We had our troubles for the first half of the day. We just couldn’t shake recording anxiety or something. I was taking it a little too hard, maybe. But then Erik reminded me how we were at least getting to be jazzmen hanging out in a cabin eating good food and drink. I relaxed some. The whole band seemed to fare better in the night session. We didn’t get enough good takes to make the whole album that weekend, but there were some good times. When it was time to leave, we still had too many groceries, so Erik created draft lots of the goods. He would say things like, “You can choose beer, but you can’t have all the beer.” Or, “You can take all the French bread, OR two loaves and a pack of cheese.” We laughed at his focus. He simply said, “I’m the Parcel Master!”

"Jelly Jar" listening for the ocean

Bob of the PBR Brothers at the Nomad passes away, and we were on hand for his memorial at the end of March. Bob’s barstool was painted gold, as was a can of PBR and a coaster. At the April Famous Dave’s, Zack subbed for Andy. There is a habit bandleaders have developed of introducing Zack by pronouncing Lozier, his last name, as “Looshwah.” I want to say it’s an Erik thing; at least that's from whom I heard it first. That night at Famous Dave’s Erik kept saying, “And Zack Looshwah from French Minneapolis!”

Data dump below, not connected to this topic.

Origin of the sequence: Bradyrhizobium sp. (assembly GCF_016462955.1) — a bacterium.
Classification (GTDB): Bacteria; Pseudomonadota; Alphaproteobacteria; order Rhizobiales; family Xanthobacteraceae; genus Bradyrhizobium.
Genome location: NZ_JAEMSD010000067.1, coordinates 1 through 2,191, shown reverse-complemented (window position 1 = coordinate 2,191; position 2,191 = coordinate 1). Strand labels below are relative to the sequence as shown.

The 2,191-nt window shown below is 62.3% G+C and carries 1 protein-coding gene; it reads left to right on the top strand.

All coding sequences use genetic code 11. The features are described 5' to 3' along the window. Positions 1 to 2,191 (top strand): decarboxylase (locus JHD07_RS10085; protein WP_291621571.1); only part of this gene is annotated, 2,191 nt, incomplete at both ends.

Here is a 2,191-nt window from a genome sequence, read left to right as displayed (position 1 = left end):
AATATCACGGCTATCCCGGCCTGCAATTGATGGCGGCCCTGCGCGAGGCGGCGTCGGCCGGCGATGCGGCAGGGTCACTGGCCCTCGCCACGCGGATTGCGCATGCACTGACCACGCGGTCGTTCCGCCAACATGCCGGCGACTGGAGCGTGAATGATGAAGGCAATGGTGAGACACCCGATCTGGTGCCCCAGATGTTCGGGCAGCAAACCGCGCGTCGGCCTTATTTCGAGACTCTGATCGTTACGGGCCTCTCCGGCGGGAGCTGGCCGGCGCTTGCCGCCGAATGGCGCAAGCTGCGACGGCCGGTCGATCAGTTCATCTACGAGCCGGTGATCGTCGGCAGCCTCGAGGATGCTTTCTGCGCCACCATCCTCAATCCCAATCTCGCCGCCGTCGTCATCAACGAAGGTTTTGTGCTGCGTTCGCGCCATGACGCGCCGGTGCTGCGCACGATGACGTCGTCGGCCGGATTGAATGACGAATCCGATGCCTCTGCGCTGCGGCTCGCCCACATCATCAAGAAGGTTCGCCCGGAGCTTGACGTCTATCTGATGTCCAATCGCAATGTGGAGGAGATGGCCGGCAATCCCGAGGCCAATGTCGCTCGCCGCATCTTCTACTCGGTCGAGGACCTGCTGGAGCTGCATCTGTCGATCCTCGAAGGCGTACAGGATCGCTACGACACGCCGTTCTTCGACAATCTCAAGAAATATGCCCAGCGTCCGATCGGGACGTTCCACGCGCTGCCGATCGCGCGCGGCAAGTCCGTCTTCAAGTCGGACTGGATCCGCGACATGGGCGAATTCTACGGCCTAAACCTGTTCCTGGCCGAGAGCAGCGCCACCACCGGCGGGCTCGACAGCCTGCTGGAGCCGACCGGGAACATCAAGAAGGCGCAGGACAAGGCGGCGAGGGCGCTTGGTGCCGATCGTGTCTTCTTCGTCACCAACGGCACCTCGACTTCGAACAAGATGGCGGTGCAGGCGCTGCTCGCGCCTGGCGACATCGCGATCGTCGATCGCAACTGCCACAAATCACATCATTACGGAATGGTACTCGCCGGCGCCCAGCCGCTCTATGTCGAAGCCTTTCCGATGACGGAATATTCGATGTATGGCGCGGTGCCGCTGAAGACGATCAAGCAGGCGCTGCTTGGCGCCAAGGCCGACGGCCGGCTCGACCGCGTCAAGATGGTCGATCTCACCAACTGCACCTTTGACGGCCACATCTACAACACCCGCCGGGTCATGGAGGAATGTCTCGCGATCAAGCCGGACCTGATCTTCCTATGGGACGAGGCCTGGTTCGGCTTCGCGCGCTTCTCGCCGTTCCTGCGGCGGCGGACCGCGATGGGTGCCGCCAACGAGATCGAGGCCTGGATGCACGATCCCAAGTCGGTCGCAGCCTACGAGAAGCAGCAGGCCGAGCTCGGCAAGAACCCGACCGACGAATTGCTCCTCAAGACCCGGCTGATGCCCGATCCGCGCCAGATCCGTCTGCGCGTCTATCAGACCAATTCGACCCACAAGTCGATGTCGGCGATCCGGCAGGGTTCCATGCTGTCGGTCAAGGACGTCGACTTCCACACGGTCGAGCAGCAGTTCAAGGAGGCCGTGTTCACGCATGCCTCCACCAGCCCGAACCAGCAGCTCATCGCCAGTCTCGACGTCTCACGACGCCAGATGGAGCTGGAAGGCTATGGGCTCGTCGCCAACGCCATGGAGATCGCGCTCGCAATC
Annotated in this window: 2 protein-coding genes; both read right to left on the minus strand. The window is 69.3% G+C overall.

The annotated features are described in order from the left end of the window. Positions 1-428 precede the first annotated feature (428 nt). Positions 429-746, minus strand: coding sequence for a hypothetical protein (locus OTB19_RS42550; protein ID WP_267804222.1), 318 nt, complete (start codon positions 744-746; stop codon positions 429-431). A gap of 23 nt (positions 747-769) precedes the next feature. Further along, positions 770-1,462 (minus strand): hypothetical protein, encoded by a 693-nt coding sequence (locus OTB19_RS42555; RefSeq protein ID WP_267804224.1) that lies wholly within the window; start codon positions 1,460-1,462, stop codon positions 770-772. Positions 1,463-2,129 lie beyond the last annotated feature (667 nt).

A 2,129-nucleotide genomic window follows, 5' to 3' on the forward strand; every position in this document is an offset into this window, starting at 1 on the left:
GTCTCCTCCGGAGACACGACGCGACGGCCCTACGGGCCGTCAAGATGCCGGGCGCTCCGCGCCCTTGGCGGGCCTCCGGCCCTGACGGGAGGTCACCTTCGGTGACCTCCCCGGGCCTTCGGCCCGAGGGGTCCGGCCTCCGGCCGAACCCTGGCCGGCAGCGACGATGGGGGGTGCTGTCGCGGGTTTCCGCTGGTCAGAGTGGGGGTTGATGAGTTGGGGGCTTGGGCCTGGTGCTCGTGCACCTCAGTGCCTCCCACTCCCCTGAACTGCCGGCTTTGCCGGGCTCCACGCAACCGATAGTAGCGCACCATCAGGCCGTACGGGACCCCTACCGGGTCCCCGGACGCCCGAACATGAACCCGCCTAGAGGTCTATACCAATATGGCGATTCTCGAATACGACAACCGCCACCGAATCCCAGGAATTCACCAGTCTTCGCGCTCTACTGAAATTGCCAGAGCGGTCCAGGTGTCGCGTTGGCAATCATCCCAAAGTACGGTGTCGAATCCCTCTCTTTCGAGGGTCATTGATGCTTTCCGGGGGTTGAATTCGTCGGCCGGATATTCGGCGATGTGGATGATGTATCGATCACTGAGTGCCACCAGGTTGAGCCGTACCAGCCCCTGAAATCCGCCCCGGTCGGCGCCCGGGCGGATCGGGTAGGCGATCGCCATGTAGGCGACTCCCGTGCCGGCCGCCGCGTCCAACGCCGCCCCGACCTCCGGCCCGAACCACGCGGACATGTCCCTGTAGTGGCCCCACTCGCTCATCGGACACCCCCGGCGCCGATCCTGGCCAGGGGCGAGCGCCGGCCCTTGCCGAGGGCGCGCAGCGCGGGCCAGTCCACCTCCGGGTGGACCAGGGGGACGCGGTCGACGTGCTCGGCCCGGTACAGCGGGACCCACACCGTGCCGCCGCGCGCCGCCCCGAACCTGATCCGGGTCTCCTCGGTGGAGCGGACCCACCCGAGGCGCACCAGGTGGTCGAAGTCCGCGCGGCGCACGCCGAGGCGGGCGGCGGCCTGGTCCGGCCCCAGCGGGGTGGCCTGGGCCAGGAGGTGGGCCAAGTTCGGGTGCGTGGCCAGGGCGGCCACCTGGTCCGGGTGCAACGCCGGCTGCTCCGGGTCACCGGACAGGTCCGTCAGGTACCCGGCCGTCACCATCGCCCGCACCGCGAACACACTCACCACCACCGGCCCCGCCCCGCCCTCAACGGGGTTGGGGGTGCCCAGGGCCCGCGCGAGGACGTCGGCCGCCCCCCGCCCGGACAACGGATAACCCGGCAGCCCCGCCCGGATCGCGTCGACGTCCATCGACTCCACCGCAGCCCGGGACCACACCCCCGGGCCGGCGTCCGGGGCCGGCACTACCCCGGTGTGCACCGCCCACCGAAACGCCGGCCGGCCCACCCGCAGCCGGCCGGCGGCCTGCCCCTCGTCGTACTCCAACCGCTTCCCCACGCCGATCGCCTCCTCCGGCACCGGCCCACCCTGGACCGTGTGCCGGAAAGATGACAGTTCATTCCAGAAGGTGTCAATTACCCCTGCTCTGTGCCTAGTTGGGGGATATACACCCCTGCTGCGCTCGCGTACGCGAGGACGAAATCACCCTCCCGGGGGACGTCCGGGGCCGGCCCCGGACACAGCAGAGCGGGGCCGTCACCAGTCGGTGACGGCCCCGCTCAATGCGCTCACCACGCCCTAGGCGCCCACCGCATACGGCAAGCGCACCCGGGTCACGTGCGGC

Erik had just become a new papa, and Andy put himself on a sort of paternity leave from the band to become a new papa himself. We had Henry Blackburn in Andy’s chair for the May Famous Dave’s, and Kid Ben Bell Bern came up from Chicago to join us for The Big Teasy. This was another huge Lili’s Burlesque Revue joint up at the Ritz. As in the December previous, the band would play ALL the music. This required a lot of back and forth between me and the dancers about how they wanted things done. I had professional conversations where I was given instructions like this: